“It was P. D. James who said that women make great crime writers because they could multitask better.”

On the enduring popularity of the genre, especially through times of crisis:

That’s why during COVID, and at times of disruption and chaos, traditional crime fiction is so popular. When we think of the Golden Age – between the wars, Agatha Christie and Dorothy Sayers – that was the time that crime fiction was incredibly popular. It was described as ‘snobbery with violence’, that it was about living in big houses and butlers. But it wasn’t only read by those people. It was the time of the General Strike and Jarrow March, and fascism was growing in Europe. It was read as much by people who felt that sense of chaos and wanted justice restored and order restored. Puzzles were really popular after the first War for people to focus on.

On stereotypes:

The traditional crime fiction is quite quiet and domestic. I think it was Phyllis James [aka P. D. James] who said that women make great crime writers because they could multitask better. Because you could keep all the different threads of the plot. Again, we’ve got this sort of snobbish attitude, haven’t we, to crime fiction, especially that Agatha Christie stuff. But the Poet Laureate [Cecil Day-Lewis] wrote as Nicholas Blake, and he wrote very traditional crime fiction. T. S. Eliot was a great fan of reading crime fiction. And so I think everybody wanted a little bit of that reassurance, that sense of life getting back into balance.

Vera, image courtesy ITV

On why we find stories of death and murder so reassuring:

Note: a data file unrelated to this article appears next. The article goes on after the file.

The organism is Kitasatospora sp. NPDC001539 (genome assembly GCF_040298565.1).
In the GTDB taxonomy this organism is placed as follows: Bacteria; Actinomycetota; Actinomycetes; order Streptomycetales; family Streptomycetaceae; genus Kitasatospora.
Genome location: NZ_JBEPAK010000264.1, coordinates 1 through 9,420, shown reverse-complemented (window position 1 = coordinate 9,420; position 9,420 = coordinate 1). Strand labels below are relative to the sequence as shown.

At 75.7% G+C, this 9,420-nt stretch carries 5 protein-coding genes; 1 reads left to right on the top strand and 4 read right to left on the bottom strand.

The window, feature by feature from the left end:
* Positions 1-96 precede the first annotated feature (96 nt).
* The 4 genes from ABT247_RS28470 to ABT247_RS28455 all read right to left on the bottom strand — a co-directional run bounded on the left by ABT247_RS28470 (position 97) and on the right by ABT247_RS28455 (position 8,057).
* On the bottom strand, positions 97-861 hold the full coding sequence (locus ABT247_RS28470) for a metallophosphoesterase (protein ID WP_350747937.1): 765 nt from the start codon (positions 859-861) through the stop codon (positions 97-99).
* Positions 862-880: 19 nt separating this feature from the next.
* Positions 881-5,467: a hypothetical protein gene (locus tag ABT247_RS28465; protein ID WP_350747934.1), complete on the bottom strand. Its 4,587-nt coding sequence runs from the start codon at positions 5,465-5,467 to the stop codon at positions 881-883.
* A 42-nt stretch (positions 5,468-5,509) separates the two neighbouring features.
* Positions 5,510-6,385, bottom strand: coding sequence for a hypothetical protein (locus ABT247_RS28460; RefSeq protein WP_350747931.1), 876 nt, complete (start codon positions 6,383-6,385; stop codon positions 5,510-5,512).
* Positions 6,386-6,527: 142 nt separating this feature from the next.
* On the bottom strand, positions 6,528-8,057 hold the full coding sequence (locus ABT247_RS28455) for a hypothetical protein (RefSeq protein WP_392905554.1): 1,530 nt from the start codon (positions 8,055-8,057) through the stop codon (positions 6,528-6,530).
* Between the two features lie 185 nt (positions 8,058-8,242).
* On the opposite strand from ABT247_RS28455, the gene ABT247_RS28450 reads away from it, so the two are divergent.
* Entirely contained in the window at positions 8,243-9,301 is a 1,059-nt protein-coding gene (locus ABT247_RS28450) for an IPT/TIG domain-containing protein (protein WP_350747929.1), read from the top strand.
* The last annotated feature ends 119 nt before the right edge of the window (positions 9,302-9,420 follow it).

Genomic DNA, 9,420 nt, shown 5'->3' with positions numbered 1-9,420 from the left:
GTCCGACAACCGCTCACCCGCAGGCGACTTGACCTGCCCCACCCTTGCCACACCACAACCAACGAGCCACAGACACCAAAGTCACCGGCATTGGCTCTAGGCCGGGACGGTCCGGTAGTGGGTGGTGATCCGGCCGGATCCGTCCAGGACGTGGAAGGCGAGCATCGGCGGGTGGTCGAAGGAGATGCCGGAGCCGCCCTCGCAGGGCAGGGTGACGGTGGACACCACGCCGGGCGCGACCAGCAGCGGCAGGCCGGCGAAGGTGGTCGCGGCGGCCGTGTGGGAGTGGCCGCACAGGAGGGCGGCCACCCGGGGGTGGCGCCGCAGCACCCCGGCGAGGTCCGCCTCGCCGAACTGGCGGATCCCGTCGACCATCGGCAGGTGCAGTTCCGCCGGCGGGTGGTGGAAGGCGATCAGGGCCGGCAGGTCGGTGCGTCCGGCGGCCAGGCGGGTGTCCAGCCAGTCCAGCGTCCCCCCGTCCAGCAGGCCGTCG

It is odd. Some writers actually confront that idea of death as real, harmful, and incredibly hurtful. I think for some people it’s a way of facing real anxieties about violence, and about what might happen to us, and about mortality, too. I think there is a real moral ambiguity about killing somebody for entertainment. And I feel it, my characters feel it. Vera, when she comes across the possibility of investigating a murder, feels glad: ‘I hope this isn’t too simple. I hope this isn’t just be something that I can clear up quickly. I hope there is a bit of a puzzle to it.’

On The Rising Tide:

The most recent book, The Rising Tide, was my lockdown book. And suddenly, death did become very real, didn’t it? Because every four people who went into hospital, only three came out. I don’t write about [the Pandemic] in the book, but my characters are a group of older people, people about my sort of age, who met when they were teenagers. They are taken off for a school trip, a bonding exercise, by a very enthusiastic young teacher, and become very, very close. They meet every five years, and this is their 50th anniversary. They are of an age where they’re having to face their own mortality. But also they’re looking back at what they’ve achieved, and the adventures that they might still have, and the relationships that they might still have. They might be feeling old but they’re still fighting.

Laura Robertson

The Rising Tide, Ann Cleeves’ new mystery novel (the tenth case for DCI Vera Stanhope) is out now with Pan Macmillan

We saw Cleeves at The Liverpool Literary Lecture: In Conversation with Ann Cleeves, live at the Tung Auditorium, 7 October 2022, as part of the Liverpool Literary Festival. If you missed any of the 2022 festival, or just want to enjoy them all over again, you catch up on the University of Liverpool’s Festival player

Image credits: Ann Cleeves, 2022, credit Marie Fitzgerald; Shetland, courtesy BBC One; Vera, image courtesy ITV; The Long Call, courtesy ITV

Posted on 03/11/2022 by thedoublenegative